Wells Meeting Turns Into Screaming Match, Shareholder Kicked Out After “Physical Approach” Toward Board Member
What may be the most controversial annual shareholder meeting in Wells Fargo history, in which the board is seeking re-election after last year’s misselling scandal, devolved into a screaming match on Tuesday morning and was briefly halted following interruptions by angry shareholders as the bank’s chairman and chief executive tried to calm nerves ahead of a vote that could oust the majority of its board.
According to Reuters, at least one shareholder was ejected and the meeting went into recess after he made what Chairman Stephen Sanger called a “physical approach” toward a board member. Others were escorted out and the meeting was interrupted several times as investors demanded answers related to the bank having created as many as 2.1 million unauthorized accounts in customers’ names without their permission.
“You’re saying we’re out of order. Wells Fargo has been out of order for years!” the first angry shareholder said, before being ejected. Board Chairman Sanger and Chief Executive Tim Sloan repeatedly asked him to sit down because he was out of order, and then called a recess, only to have other shareholders stand and shout.
The meeting is unusual in that a dozen of Wells Fargo’s 15 directors on the ballot, who have come under fire after it was discovered that employees in its retail banking business had been creating accounts under customer’s names without their knowledge for years, face a rare negative recommendations from Institutional Shareholder Services (ISS). The influential proxy adviser argued that the group, including Chairman Stephen Sanger, failed in their oversight duties, although Wells Fargo’s top investor Berkshire Hathaway has already voted in favor of the bank’s board. According to the WSJ the board is expected to remain having clinched a majority of the votes.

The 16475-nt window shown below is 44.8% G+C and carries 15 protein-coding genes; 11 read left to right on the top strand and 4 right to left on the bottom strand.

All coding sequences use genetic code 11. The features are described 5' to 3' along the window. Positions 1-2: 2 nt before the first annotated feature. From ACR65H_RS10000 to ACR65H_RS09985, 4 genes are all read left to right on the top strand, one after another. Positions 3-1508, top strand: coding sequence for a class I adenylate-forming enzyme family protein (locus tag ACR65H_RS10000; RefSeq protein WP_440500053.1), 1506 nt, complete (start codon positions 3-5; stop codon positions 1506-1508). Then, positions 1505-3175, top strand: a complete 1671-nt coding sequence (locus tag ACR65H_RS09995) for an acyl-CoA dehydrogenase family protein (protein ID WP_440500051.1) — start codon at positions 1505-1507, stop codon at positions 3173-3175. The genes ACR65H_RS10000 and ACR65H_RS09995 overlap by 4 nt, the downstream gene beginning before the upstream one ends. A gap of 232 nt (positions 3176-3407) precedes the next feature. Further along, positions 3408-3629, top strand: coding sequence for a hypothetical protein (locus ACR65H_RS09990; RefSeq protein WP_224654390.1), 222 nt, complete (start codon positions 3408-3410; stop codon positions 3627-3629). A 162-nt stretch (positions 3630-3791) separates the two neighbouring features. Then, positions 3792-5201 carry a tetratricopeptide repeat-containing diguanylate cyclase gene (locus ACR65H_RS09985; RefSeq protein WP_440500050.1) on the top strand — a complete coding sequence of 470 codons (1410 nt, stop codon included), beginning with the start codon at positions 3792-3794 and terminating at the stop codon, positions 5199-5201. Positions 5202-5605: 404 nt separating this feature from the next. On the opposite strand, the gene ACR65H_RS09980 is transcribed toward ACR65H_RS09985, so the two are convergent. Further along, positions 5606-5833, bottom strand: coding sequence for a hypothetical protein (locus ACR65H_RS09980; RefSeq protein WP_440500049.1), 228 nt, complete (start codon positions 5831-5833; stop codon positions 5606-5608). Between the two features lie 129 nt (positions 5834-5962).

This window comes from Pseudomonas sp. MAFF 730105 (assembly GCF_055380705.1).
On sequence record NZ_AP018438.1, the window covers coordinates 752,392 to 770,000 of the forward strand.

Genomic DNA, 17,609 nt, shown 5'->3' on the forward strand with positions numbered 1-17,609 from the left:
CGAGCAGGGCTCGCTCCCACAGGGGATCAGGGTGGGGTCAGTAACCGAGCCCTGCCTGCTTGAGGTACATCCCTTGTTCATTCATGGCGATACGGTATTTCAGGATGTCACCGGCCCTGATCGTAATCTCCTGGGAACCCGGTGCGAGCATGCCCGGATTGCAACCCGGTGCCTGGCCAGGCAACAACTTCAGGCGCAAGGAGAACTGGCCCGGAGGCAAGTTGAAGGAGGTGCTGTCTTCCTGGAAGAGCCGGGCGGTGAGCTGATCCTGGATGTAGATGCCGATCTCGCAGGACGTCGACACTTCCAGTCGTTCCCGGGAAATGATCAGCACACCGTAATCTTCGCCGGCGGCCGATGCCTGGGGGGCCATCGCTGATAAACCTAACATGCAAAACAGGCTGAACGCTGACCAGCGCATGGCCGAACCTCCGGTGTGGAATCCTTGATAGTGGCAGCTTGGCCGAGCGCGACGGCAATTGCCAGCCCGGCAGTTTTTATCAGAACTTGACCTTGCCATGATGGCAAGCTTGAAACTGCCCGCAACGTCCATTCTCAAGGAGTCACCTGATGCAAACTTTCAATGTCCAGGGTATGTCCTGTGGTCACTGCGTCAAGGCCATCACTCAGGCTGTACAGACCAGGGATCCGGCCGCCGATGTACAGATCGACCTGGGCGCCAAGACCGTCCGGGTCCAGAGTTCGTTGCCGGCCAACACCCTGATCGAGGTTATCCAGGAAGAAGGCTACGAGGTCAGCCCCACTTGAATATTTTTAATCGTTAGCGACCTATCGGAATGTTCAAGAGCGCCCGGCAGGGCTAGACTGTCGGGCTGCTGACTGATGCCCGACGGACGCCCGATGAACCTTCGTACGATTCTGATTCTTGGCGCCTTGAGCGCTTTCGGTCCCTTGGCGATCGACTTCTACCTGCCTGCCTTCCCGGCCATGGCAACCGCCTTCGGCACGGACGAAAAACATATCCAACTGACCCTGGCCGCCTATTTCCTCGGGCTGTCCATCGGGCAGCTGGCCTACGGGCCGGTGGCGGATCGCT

Wells Fargo’s guidelines require that directors offer to resign if they fail to receive a majority of votes cast. But in practice, directors who win with less than 80 percent support should consider exiting the board, said Charles Elson, a University of Delaware expert on corporate governance, Reuters notes. “If they’re below 80 (percent) I’d say they have a lot of soul-searching to do,” he said.
The bank’s board and management have said steps taken to fix problems and punish employees responsible for abuses show there is now strong oversight, and that directors nominated deserve to be elected. But the public firestorm that hammered its shares and led to the resignation of then-Chairman and Chief Executive John Stumpf last year was not forgotten. They repeated those messages on Tuesday.
“It’s been a busy seven months but we are focused on making things right,” Sloan said.
At most S&P 500 companies, director support averages around 95 percent of votes cast, according to pay consulting firm Semler Brossy. Typically a recommendation from ISS that investors vote “against” a director will reduce the support they receive by an average of 17 to 18 percentage points.
Should Wells Fargo directors win narrow majorities – between 50 to 80 percent of votes cast – the board would have to decide whether to accept any individual director’s resignation. University of Pennsylvania law professor Jill Fisch said a likely outcome, in the event of a close vote, would be for the board to bring in fresh faces over a period of months or longer. “From a business perspective that may be the best response you could make,” she said. “You don’t want the whole leadership to be in flux.”